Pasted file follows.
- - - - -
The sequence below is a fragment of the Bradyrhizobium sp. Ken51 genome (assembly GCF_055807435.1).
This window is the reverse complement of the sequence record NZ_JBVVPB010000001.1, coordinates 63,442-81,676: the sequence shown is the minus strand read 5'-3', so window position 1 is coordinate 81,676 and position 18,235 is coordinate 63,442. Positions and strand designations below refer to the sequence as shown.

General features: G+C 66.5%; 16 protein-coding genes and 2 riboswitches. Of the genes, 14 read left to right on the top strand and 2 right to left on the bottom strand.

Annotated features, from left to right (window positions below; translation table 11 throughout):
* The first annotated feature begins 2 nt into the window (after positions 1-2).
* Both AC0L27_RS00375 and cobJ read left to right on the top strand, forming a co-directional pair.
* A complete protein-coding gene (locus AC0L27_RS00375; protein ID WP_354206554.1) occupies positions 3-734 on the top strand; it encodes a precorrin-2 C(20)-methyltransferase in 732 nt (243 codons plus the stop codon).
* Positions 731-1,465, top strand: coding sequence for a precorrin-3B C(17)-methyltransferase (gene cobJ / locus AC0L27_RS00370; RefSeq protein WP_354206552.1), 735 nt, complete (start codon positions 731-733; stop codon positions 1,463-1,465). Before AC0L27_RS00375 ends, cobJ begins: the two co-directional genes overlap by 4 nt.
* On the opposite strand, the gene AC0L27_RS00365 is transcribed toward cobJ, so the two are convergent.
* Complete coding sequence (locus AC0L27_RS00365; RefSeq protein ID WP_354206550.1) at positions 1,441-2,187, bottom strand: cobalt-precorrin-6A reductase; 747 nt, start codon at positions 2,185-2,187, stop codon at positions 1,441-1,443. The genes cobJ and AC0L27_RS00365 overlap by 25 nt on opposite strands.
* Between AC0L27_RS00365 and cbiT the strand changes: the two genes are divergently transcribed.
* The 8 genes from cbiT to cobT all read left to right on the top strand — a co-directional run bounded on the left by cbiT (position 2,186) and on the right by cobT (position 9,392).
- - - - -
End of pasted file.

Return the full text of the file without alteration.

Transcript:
The sequence below is a fragment of the Bradyrhizobium sp. Ken51 genome (assembly GCF_055807435.1).
This window is the reverse complement of the sequence record NZ_JBVVPB010000001.1, coordinates 63,442-81,676: the sequence shown is the minus strand read 5'-3', so window position 1 is coordinate 81,676 and position 18,235 is coordinate 63,442. Positions and strand designations below refer to the sequence as shown.

General features: G+C 66.5%; 16 protein-coding genes and 2 riboswitches. Of the genes, 14 read left to right on the top strand and 2 right to left on the bottom strand.

Annotated features, from left to right (window positions below; translation table 11 throughout):
* The first annotated feature begins 2 nt into the window (after positions 1-2).
* Both AC0L27_RS00375 and cobJ read left to right on the top strand, forming a co-directional pair.
* A complete protein-coding gene (locus AC0L27_RS00375; protein ID WP_354206554.1) occupies positions 3-734 on the top strand; it encodes a precorrin-2 C(20)-methyltransferase in 732 nt (243 codons plus the stop codon).
* Positions 731-1,465, top strand: coding sequence for a precorrin-3B C(17)-methyltransferase (gene cobJ / locus AC0L27_RS00370; RefSeq protein WP_354206552.1), 735 nt, complete (start codon positions 731-733; stop codon positions 1,463-1,465). Before AC0L27_RS00375 ends, cobJ begins: the two co-directional genes overlap by 4 nt.
* On the opposite strand, the gene AC0L27_RS00365 is transcribed toward cobJ, so the two are convergent.
* Complete coding sequence (locus AC0L27_RS00365; RefSeq protein ID WP_354206550.1) at positions 1,441-2,187, bottom strand: cobalt-precorrin-6A reductase; 747 nt, start codon at positions 2,185-2,187, stop codon at positions 1,441-1,443. The genes cobJ and AC0L27_RS00365 overlap by 25 nt on opposite strands.
* Between AC0L27_RS00365 and cbiT the strand changes: the two genes are divergently transcribed.
* The 8 genes from cbiT to cobT all read left to right on the top strand — a co-directional run bounded on the left by cbiT (position 2,186) and on the right by cobT (position 9,392).